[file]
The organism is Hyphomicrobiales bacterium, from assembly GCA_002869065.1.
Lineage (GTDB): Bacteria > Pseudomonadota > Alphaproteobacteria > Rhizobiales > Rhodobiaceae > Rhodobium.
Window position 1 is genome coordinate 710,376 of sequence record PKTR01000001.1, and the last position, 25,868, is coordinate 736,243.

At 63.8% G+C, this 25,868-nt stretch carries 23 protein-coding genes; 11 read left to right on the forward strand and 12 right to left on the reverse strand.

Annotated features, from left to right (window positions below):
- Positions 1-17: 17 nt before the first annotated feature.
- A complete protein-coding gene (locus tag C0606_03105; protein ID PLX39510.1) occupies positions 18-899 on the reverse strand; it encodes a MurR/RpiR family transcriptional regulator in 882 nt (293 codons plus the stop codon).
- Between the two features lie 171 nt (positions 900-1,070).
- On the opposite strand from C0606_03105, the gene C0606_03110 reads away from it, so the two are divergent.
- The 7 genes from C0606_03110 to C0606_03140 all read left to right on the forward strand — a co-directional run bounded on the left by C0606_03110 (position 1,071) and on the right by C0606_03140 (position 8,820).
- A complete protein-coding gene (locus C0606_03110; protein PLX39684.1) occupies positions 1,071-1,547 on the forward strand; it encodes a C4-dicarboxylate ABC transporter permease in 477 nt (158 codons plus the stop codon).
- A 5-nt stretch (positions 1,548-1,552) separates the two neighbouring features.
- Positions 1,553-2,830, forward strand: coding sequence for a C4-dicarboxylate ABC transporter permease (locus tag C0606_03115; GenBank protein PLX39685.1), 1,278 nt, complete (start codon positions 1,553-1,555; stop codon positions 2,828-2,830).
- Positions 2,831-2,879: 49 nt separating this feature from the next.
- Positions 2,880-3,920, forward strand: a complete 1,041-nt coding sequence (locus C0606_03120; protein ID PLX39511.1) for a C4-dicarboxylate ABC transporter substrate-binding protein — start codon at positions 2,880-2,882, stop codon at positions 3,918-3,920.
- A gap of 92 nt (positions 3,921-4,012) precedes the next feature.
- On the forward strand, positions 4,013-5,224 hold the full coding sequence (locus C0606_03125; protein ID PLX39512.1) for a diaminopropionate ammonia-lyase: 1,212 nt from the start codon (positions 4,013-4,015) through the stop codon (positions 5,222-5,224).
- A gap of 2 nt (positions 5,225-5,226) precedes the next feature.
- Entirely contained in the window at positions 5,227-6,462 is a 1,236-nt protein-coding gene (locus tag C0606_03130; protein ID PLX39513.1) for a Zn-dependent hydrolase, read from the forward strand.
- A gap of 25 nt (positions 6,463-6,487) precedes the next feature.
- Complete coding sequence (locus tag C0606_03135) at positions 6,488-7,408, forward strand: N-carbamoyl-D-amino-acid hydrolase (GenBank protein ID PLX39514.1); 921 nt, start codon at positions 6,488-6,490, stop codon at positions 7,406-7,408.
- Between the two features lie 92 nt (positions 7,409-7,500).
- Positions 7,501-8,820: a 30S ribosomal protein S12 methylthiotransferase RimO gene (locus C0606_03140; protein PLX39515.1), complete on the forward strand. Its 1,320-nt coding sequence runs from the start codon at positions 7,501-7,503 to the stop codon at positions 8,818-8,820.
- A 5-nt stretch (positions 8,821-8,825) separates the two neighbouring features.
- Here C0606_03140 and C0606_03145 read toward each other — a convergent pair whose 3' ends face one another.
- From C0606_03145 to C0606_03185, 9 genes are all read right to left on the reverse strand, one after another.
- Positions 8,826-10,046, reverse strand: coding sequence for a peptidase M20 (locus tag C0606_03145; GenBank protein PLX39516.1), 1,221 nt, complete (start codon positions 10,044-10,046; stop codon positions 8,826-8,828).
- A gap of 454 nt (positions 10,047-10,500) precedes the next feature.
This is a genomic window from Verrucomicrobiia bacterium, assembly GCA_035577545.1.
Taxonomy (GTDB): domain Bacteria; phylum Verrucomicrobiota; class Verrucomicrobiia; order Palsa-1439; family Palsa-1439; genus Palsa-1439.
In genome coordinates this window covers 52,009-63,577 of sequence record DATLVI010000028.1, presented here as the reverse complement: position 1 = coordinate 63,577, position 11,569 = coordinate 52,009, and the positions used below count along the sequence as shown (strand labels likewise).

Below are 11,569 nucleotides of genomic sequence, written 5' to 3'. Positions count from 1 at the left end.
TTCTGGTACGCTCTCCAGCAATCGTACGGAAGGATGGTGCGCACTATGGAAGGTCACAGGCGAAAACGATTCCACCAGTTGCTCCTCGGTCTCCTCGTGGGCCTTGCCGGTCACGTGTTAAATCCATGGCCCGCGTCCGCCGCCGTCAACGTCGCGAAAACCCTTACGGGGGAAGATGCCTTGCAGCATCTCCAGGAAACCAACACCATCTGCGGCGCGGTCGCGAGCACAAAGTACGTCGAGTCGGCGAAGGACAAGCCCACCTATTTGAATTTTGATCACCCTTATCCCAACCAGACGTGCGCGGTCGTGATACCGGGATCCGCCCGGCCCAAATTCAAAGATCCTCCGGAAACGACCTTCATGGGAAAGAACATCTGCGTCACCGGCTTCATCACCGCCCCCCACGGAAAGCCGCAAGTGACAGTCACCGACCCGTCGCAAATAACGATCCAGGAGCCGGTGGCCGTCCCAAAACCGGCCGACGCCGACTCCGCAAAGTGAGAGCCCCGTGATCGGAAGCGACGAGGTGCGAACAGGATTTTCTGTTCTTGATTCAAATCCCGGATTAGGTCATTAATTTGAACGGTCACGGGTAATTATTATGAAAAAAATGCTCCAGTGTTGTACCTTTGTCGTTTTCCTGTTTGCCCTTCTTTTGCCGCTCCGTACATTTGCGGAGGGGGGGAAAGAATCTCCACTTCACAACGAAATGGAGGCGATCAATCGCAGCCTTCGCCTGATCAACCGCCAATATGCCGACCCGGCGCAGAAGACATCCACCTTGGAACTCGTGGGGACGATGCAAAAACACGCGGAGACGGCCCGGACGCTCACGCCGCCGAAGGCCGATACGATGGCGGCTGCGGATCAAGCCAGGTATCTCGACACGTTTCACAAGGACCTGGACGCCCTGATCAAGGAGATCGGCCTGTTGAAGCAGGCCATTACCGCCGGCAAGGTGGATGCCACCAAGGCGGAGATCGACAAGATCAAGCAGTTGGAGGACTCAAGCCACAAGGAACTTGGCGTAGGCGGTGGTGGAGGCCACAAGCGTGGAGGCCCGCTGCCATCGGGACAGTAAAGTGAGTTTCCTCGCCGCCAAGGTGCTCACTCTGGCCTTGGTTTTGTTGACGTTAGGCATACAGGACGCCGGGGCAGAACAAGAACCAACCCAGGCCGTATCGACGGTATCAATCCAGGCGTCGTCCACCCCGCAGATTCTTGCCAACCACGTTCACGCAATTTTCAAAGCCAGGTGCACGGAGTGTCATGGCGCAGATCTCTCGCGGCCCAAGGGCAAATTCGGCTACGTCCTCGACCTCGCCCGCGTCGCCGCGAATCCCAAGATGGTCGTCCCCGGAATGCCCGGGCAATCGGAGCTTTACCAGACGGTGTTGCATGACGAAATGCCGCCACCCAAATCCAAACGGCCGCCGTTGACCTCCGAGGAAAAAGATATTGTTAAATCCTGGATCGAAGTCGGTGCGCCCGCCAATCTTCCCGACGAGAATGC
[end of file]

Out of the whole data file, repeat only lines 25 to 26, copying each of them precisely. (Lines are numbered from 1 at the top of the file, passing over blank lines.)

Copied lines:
- Here C0606_03140 and C0606_03145 read toward each other — a convergent pair whose 3' ends face one another.
- From C0606_03145 to C0606_03185, 9 genes are all read right to left on the reverse strand, one after another.